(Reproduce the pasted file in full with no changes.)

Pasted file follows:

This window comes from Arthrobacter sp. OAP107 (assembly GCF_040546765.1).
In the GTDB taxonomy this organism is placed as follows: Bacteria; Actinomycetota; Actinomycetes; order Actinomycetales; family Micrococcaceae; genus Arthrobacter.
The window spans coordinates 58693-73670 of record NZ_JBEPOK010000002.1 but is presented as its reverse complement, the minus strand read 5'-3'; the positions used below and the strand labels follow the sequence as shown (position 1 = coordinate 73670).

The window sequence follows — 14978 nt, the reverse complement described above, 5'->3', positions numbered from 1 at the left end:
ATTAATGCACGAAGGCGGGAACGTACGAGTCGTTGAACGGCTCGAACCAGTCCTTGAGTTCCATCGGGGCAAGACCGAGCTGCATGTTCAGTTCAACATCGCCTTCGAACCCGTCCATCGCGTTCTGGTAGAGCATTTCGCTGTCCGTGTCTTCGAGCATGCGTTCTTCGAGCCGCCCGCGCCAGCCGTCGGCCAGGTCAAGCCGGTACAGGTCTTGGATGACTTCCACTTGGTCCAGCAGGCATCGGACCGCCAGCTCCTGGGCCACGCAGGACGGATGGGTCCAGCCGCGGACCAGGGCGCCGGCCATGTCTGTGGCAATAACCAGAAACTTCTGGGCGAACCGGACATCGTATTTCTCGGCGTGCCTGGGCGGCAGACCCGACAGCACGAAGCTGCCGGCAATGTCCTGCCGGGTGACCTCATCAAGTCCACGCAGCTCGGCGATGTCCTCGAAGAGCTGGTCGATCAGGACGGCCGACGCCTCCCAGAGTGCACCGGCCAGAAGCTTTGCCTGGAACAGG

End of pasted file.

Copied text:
This window comes from Arthrobacter sp. OAP107 (assembly GCF_040546765.1).
In the GTDB taxonomy this organism is placed as follows: Bacteria; Actinomycetota; Actinomycetes; order Actinomycetales; family Micrococcaceae; genus Arthrobacter.
The window spans coordinates 58693-73670 of record NZ_JBEPOK010000002.1 but is presented as its reverse complement, the minus strand read 5'-3'; the positions used below and the strand labels follow the sequence as shown (position 1 = coordinate 73670).

The window sequence follows — 14978 nt, the reverse complement described above, 5'->3', positions numbered from 1 at the left end:
ATTAATGCACGAAGGCGGGAACGTACGAGTCGTTGAACGGCTCGAACCAGTCCTTGAGTTCCATCGGGGCAAGACCGAGCTGCATGTTCAGTTCAACATCGCCTTCGAACCCGTCCATCGCGTTCTGGTAGAGCATTTCGCTGTCCGTGTCTTCGAGCATGCGTTCTTCGAGCCGCCCGCGCCAGCCGTCGGCCAGGTCAAGCCGGTACAGGTCTTGGATGACTTCCACTTGGTCCAGCAGGCATCGGACCGCCAGCTCCTGGGCCACGCAGGACGGATGGGTCCAGCCGCGGACCAGGGCGCCGGCCATGTCTGTGGCAATAACCAGAAACTTCTGGGCGAACCGGACATCGTATTTCTCGGCGTGCCTGGGCGGCAGACCCGACAGCACGAAGCTGCCGGCAATGTCCTGCCGGGTGACCTCATCAAGTCCACGCAGCTCGGCGATGTCCTCGAAGAGCTGGTCGATCAGGACGGCCGACGCCTCCCAGAGTGCACCGGCCAGAAGCTTTGCCTGGAACAGG